False Alarm Update: Milwaukee, New Haven, Oklahoma City


A local legislator in Milwaukee is attempting to get the
city’s police department to abandon a plan to require
verified response to alarms beginning Sept. 19. The move by
an alderman with the Milwaukee Common Council comes after
an effort by the Wisconsin Burglar and Fire Alarm
Association (WBFAA) to send letters to more than 50,000
alarm customers, urging them to contact their alderman and
state legislature to urge that the policy be overturned.

Milwaukee police
announced on July 16
that they would no longer
respond to burglar alarms unless they have been verified in
person by an alarm company. Alderman Tony Zielinski told
the Journal-Sentinel that residents and business
owners have a right to expect the Police Department to
respond promptly, even when they are paying a private
company to maintain the alarm system. He says he has met
with Milwaukee Police Chief Nannette Hegerty and proposed
that a system of fines for false alarm abusers be put in
place instead of a verified response policy.

Milwaukee already fines $50 after a third false dispatch.
Zielinski is proposing a $150 fine for a first false alarm,
$300 for a second and $450 for false alarms after that
within a calendar year. Zielinski plans to introduce the
proposal for the fine and the halt to verified response at
the council’s Sept. 1 meeting. However, it isn’t likely
that the council will be able to take any action until
Sept. 21 – two days after verified response goes into

In other false alarm news…

NEW HAVEN, Conn.:The police chief pf New Haven, Conn.,
has put on hold his push for a verified response policy in
the city after a public outcry at a subcommittee meeting of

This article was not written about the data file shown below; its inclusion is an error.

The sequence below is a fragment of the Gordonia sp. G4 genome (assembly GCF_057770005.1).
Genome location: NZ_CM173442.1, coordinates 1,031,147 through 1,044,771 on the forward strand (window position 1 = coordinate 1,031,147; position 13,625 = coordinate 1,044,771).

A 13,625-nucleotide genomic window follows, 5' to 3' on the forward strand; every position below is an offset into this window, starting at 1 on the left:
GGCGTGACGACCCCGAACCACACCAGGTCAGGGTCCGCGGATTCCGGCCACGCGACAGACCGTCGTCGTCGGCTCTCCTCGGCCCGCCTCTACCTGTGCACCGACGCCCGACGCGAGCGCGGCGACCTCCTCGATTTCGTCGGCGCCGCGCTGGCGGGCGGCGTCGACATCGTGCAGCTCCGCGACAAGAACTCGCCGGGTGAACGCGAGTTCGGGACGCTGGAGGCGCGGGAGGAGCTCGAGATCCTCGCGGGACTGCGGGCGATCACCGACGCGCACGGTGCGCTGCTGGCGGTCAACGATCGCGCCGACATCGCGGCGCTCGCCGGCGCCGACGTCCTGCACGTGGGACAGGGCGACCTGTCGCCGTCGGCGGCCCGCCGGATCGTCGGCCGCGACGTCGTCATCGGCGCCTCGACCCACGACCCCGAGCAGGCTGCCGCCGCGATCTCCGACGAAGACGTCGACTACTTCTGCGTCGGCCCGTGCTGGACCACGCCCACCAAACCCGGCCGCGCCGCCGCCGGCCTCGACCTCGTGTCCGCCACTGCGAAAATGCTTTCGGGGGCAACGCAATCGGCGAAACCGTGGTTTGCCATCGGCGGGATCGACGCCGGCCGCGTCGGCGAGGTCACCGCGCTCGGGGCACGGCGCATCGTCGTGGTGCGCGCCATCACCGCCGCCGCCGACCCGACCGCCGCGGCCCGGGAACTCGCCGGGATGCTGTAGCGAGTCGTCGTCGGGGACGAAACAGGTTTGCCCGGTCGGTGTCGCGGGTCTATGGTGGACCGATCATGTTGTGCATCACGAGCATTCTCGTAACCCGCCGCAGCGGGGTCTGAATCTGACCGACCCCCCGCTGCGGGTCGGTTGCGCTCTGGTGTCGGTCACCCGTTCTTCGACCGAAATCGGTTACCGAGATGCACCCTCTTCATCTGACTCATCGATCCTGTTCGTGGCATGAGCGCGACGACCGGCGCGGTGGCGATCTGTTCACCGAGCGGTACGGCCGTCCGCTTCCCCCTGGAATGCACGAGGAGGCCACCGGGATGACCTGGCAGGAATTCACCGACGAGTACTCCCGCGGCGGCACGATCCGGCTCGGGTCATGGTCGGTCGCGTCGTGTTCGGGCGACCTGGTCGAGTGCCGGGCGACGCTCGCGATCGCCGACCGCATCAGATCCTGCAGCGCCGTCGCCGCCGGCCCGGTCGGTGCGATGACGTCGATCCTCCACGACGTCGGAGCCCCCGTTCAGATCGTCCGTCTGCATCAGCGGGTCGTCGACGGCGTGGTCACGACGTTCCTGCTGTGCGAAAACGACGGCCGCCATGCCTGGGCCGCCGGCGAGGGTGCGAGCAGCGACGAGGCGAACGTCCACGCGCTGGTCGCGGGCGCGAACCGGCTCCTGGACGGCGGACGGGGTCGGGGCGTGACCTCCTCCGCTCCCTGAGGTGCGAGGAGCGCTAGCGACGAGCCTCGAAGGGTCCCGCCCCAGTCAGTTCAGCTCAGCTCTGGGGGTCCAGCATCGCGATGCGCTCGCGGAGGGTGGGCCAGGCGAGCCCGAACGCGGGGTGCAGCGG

the New Haven Board of Alderman.

The July 26 subcommittee meeting saw a packed room and the
unusual occurrence of all 28 aldermen attending the
meeting, according to WVIT NBC 30-TV. Police Chief
Francisco Ortiz had started the meeting with the proposal
that police only respond to alarms where someone on site
has verified the alarm. After strong reaction by speakers
at the meeting, Ortiz backed off the proposal.

“Actually, tonight, you know, to be quite honest with you,
I was humbled and somewhat embarrassed,” Ortiz told the
meeting according to NBC 30. “I’ve heard some remarkable
stories about the police officers responding to folks’

Ortiz says he will do more research and come up with a new
proposal on how to deal with false alarms.

OKLAHOMA CITY:Oklahoma City has decided to waive
more that $33,000 in false alarm fines that have been
accrued this year by Oklahoma City schools after school
district officials said they would do more to train staff
on the proper operation of security and fire alarm

Police in Oklahoma City have responded to 668 false alarms
at schools, according to The Associated Press. In
addition to the training, the district will also hire a
second alarm company to monitor alarm systems to avoid
having police respond to alarms.

“We don’t want to put anyone in a position where they
cannot function” Deidra Brown, alarm coordinator for
Oklahoma City, told the AP. “We do understand they
have budget problems and so many people going in and out
(of buildings). We don’t want to put a hardship on them.”

PRAIRIE VILLAGE, Kan.:A city council committee in
the town near Kansas City has rejected a proposal to create
a system of fines for false alarm abusers and require
residents to register their alarm systems.

According to the Kansas City Star, Prairie Village
will not implement the policy, but did ask Police Chief
Charles Grover to report back to the council if the number
of false alarm calls increase dramatically.

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